The US and Japan have signed a critical mineral agreement on Tuesday, seeking to promote the adoption of electric vehicles (EVs) and strengthen and diversify supply chains.
The new agreement builds on the 2019 trade agreement between Japan and the US. It establishes a series of joint commitments, aiming to ensure well-functioning critical mineral and electric vehicle supply chains.
The Biden Administration plans to release guidance on how electric car manufacturers can benefit from maximum tax credit as part of the US’ Inflation Reduction Act (IRA). The IRA seeks to reduce US emissions to half of 2005 levels by 2030, as well as to establish an electric vehicle manufacturing industry within the US.
Japan currently does not qualify for the IRA as it lacks a free trade deal approved by the US congress. However, Japanese minister of economy Yasutoshi Nishimura hopes that the new agreement will lead to Japanese-made EVs being included in the IRA.
US officials have not confirmed whether the agreement will entitle Japan to the subsidies.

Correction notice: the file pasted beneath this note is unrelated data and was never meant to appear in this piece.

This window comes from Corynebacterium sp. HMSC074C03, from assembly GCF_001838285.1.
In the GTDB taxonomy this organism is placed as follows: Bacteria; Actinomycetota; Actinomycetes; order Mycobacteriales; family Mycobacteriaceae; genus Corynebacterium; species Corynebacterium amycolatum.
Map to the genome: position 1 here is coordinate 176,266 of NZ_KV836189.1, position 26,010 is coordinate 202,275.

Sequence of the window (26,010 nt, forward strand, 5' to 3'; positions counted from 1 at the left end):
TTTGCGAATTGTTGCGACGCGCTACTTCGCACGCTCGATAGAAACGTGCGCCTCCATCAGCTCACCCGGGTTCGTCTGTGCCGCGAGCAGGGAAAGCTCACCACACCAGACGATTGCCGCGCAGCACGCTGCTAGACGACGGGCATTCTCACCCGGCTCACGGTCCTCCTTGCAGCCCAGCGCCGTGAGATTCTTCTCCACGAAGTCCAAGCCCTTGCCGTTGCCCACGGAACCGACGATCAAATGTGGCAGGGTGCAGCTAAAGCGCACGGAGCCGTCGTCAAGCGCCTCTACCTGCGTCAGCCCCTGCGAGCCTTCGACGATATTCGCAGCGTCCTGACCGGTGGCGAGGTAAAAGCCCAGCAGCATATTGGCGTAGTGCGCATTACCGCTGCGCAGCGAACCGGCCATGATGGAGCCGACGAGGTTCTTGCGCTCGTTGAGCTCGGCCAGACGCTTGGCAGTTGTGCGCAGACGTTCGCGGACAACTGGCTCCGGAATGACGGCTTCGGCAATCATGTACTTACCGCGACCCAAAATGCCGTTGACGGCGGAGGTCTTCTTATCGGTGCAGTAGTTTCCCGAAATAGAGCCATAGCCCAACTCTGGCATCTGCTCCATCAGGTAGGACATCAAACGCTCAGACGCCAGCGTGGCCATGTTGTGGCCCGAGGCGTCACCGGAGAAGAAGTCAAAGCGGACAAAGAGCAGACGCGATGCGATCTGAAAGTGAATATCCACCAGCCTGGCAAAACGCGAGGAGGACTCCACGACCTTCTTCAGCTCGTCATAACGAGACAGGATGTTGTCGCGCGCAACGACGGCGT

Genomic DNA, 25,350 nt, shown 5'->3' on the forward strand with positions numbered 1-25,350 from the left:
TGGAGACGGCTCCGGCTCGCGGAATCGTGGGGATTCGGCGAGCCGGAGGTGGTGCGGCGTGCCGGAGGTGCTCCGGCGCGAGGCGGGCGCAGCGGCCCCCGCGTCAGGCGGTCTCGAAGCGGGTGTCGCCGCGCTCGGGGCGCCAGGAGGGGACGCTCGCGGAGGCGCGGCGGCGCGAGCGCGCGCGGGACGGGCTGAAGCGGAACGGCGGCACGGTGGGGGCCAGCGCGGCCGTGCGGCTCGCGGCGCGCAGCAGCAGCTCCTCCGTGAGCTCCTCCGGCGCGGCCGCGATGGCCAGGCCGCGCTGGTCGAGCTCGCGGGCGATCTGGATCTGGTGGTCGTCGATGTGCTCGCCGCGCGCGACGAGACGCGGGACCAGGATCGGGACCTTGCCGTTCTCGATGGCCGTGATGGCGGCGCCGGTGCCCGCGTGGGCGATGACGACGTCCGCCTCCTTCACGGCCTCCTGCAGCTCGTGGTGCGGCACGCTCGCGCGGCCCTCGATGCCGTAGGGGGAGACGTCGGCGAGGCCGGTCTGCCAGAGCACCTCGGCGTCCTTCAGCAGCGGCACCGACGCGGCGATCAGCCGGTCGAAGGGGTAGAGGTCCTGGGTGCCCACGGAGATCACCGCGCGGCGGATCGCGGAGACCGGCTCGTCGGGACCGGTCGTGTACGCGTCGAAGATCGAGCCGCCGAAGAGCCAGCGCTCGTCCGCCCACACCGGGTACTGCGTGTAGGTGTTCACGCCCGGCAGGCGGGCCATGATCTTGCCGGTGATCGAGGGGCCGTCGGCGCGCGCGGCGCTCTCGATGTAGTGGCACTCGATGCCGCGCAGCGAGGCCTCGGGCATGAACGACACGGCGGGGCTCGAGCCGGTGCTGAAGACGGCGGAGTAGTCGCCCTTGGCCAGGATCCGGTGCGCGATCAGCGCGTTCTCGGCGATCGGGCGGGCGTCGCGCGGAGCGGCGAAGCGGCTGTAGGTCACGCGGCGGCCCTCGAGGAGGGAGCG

According to a press release from the US government, both countries will refrain from imposing export taxes on critical minerals. Alongside this, they will engage in domestic measures to affect policies and practices of other countries which influence critical mineral trade.
The agreement seeks to establish strengthened labour and environmental standards. The agreement claims to “promote more resource efficient and circular economy approaches” and “remedy violations of labour rights”, according to the release. Little indication is given as to how this will take place.
United States Trade Representative Katherine Tai said of the agreement “Japan is one of our most valued trading partners and this agreement will enable us to deepen our existing bilateral relationship”.
Growing critical mineral agreements
Earlier this month, the US and EU engaged in critical mineral talks amid concerns that the IRA is drawing trade and technology developments away from Europe. The EU, along with Japan, does not currently qualify for IRA benefits.
Following the talks, the European Commission outlined its own Critical Mineral Act this month, seeking to reduce dependence on imported critical minerals. The act states that 40% of all critical minerals used within the EU should also be processed there.
As the adoption of green technologies including EVs continues, critical mineral demand is increasing. According to the World Bank the production of critical minerals could increase by as much as 500% between 2020 and 2050.
US officials said on Monday that increasing critical mineral supply is “vital to the growth of the clean energy economy” and “advances economic security and stability”.